Later, Casement writes the entry in Putumayo Diary of 1,008 words which he dates November 8th and makes various comments about the weather, the river, lack of news, financial accounts, rubber weighing. He does not mention the book or the barge. He does mention O’Donnell’s arrival and the gift from Arédomi.
Hypothesis 2 – on Nov 8th Casement writes the entry of 1,008 words for that date in the Putumayo Diary and he makes various comments about the weather, the river, lack of news, financial accounts, rubber weighing. He does not mention the book or the barge. He does mention O’Donnell’s arrival and the gift from Arédomi.
Later, Casement writes an entry in the Dollard of 42 words which he dates November 8th. He records re-reading the book by Lt. Maw and the barge Putumayo but then cancels this entry and appends a note to this entry saying “Made a mistake of a day since Saturday!” He then writes a new entry of 147 words for 8th November which does not mention the book or the barge and instead records the arrival of O’Donnell and a head-dress gift from Arédomi and now he includes a compromising reference.
Hypothesis 3 – on Nov 8th Casement writes entry for that date of 1,008 words in the Putumayo Diary making various comments about the weather, the river, lack of news, financial accounts, rubber weighing. He does not mention the book or the barge. He does mention O’Donnell’s arrival and the gift from Arédomi.
Later an unknown person writes an entry of 42 words in the Dollard which he dates November 8th. He mentions re-reading the book by Lt. Maw and the barge Putumayo but then cancels this entry and appends a note saying “Made a mistake of a day since Saturday!” He then writes a new entry for 8th November of 147 words which does not mention the book or the barge and instead records the arrival of O’Donnell and a head-dress gift from Arédomi and now he includes a compromising reference. In complicity with others, the unknown person attributes the entry to Casement.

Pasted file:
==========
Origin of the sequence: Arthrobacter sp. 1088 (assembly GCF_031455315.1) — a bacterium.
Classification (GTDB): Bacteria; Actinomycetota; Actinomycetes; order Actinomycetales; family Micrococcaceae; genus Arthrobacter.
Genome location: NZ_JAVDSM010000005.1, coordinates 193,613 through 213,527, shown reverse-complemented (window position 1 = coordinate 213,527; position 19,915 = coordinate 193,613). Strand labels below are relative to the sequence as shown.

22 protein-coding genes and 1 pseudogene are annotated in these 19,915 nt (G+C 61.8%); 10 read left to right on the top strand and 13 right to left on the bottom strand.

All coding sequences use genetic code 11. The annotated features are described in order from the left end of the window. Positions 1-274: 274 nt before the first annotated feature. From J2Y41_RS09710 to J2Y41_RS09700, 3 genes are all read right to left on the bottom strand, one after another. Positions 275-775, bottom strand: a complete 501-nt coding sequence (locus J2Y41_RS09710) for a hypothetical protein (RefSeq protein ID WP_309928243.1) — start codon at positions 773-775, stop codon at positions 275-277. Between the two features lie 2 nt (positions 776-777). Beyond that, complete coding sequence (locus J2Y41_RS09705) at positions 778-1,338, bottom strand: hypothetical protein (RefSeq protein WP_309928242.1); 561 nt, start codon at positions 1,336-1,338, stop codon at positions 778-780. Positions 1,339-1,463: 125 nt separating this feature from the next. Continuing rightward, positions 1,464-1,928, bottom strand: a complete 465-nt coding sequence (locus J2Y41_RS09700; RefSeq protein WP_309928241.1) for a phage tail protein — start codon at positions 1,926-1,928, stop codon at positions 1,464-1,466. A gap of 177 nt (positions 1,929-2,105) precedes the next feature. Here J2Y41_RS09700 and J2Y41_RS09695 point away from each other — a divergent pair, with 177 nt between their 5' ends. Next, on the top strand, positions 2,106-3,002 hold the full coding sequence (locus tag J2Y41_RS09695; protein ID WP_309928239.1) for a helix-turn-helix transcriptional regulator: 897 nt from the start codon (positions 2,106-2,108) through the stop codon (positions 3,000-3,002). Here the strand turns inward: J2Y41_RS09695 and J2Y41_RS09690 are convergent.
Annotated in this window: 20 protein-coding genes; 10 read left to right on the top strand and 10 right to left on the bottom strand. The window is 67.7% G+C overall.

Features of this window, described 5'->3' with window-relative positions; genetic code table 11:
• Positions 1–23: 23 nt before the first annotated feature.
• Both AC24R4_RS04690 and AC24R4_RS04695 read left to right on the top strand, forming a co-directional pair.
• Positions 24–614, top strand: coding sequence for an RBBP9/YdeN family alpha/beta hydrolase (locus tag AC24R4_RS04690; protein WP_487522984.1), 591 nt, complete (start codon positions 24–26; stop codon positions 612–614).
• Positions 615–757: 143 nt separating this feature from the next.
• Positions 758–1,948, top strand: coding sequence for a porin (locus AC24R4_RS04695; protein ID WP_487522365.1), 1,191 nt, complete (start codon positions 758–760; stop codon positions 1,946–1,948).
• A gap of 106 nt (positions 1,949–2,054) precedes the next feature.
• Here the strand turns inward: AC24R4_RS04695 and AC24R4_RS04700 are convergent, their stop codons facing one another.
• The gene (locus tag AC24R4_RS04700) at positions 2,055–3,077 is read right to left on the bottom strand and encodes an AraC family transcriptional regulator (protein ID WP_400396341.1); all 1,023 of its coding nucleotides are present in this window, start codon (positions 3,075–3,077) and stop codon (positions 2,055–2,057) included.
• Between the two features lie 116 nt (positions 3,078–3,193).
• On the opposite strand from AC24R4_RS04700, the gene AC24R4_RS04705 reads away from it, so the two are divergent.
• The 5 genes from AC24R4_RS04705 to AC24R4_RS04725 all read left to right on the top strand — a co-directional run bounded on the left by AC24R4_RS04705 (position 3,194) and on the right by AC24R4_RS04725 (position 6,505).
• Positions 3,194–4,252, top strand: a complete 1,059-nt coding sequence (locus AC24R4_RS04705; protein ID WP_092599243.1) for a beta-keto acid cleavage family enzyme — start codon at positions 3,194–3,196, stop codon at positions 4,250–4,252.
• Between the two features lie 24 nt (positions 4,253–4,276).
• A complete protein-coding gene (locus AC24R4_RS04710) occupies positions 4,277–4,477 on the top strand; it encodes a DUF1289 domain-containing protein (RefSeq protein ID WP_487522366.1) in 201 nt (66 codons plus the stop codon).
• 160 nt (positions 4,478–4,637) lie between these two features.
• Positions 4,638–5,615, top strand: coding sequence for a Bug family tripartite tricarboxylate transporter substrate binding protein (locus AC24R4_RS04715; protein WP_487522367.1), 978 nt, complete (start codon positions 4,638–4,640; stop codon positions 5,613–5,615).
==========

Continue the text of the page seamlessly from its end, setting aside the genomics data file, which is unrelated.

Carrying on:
Summary: in the Dollard lemmas of hypotheses 1 and 2, no doubt because of his delirium, Casement does not know a) if he has or has not read the book that day or b) if he read or did not read the book on the previous day. Neither does the reader. Nor does the reader know a) why he cancels the entry if he did read the book on either day or b) why he writes the entry if he did not read the book on either day. The first entry was made before cancellation and before the note of date ‘correction’ and before the new ‘substitute’ entry. The Dollard author recorded that Casement was reading the book and cancellation of the entry does not eliminate that act of recording even if the motive for cancellation cannot be determined. The ontological status of the act of reading is compromised by the cancellation but the ontological status of the act of recording is unaffected. This status conflict constitutes a direct contradiction. Either he read the book or he did not read the book. A diarist who compromises what he has recorded as a simple fact contradicts himself by the law of excluded middle. The events recorded in the first version of Nov 8th, the entry having been cancelled rather than re-dated, are now in limbo. In logic there is no limbo. Reductio ad impossibilem.